The association between accelerometer-measured patterns of sedentary time and health risk in children and youth: results from the Canadian Health Measures Survey
1 Health Analysis Division, Statistics Canada, Ottawa, ON, Canada
2 Children’s Hospital of Eastern Ontario Research Institute, Ottawa, ON, Canada
3 School of Kinesiology and Health Studies, Queen’s University, Kingston, ON, Canada
4 Department of Community Health and Epidemiology, Queen’s University, Kingston, ON, Canada
BMC Public Health 2013, 13:200 doi:10.1186/1471-2458-13-200Published: 7 March 2013
Self-reported screen time is associated with elevated health risk in children and youth; however, research examining the relationship between accelerometer-measured sedentary time and health risk has reported mixed findings. The purpose of this study was to examine the association between accelerometer-measured patterns of sedentary time and health risk in children and youth.
The results are based on 1,608 children and youth aged 6 to 19 years from the Canadian Health Measures Survey (2007–2009). Sedentary time was measured using the Actical accelerometer. Breaks in sedentary time and prolonged bouts of sedentary time lasting 20 to 120 minutes were derived for all days, weekend days and during the after-school period (i.e., after 3 pm on weekdays). Regression analyses were used to examine the association between patterns of sedentary time and body mass index (BMI), waist circumference, blood pressure and non-HDL cholesterol.
Boys accumulated more sedentary time on weekdays after 3 pm and had a higher number of breaks in sedentary time compared to girls. Overweight/obese boys (aged 6–19 years) accumulated more sedentary time after 3 pm on weekdays (282 vs. 259 min, p < .05) and as prolonged bouts lasting at least 80 minutes (171 vs. 133 min, p < .05) compared to boys who were neither overweight nor obese. Prolonged bouts of sedentary time lasting at least 80 minutes accumulated after 3 pm on weekdays were positively associated with BMI and waist circumference in boys aged 11–14 years (p < .006). Each additional 60 min of sedentary time after 3 pm on weekdays was associated with a 1.4 kg·m-2 higher BMI and a 3.4 cm higher waist circumference in 11–14 year old boys. No sedentary pattern variables differed between girls who were not overweight or obese and those who were overweight/obese and none of the sedentary pattern variables were associated with any health markers in girls.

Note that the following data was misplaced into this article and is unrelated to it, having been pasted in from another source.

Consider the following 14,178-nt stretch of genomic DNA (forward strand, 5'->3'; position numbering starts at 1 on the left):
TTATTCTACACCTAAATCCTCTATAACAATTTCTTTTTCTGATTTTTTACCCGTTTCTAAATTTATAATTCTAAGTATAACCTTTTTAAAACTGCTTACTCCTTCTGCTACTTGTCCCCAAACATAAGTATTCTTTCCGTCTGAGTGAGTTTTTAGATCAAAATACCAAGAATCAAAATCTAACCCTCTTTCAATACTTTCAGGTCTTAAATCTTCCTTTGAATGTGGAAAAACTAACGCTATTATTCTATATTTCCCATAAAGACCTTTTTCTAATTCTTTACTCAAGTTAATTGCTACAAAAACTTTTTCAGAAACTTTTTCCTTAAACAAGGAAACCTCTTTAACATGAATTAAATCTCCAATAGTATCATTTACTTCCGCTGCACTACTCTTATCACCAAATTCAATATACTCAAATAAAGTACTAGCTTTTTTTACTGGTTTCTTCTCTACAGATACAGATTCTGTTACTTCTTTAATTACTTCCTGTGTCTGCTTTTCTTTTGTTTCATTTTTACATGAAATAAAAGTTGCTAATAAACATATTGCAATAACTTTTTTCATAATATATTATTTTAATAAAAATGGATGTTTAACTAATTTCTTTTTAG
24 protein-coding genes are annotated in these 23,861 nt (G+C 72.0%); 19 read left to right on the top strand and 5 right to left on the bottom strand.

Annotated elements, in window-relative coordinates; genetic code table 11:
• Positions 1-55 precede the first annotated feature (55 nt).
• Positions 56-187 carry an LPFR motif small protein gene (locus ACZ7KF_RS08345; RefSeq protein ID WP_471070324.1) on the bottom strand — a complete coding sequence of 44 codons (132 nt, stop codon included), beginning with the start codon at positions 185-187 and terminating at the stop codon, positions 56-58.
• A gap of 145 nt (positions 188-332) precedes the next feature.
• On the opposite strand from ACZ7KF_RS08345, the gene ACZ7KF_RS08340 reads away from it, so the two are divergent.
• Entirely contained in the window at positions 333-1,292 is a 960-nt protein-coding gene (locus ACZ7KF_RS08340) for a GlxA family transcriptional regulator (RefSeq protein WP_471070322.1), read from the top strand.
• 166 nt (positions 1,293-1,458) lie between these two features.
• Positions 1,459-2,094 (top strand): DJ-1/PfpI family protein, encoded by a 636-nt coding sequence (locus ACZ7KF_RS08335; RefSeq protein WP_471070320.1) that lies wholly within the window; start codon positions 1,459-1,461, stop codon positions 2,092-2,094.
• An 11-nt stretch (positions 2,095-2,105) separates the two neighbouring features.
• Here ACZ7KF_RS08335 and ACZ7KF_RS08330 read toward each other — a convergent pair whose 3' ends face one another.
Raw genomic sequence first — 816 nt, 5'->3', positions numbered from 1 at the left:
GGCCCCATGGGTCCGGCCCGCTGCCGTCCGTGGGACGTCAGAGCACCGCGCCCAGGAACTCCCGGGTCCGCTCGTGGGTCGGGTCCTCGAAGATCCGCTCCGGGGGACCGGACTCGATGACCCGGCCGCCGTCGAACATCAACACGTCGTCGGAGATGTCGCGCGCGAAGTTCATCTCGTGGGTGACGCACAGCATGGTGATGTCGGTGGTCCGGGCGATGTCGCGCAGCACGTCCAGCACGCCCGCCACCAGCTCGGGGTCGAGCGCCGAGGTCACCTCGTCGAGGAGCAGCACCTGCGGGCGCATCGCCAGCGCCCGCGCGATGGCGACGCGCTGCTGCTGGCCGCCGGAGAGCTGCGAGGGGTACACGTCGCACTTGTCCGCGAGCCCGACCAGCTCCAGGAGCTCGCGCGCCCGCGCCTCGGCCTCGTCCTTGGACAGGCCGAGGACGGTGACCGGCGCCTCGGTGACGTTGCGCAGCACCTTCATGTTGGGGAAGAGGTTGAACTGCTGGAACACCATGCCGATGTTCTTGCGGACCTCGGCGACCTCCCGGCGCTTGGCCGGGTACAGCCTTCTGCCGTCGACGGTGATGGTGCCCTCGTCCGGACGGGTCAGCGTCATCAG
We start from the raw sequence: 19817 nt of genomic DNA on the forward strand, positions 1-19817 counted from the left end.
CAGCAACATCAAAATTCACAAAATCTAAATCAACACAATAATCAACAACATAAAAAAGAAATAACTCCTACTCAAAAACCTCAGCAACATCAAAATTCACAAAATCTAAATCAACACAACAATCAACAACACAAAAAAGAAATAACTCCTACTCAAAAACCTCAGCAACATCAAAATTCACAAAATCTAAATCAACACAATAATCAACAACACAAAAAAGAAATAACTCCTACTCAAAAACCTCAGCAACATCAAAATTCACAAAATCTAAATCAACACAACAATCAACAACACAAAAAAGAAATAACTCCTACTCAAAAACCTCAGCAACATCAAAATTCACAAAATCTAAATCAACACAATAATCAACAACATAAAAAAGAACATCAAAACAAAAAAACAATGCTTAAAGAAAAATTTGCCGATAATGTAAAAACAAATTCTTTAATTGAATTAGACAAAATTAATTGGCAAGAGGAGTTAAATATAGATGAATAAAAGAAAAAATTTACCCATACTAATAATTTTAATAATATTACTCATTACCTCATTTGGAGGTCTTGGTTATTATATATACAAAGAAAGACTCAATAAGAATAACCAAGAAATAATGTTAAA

The findings confirm results of other studies that reported accelerometer-measured sedentary time was not associated with health risk in children and youth. Even when the pattern and timing of sedentary time was examined relative to health markers, few associations emerged and were limited to boys aged 11–14 years.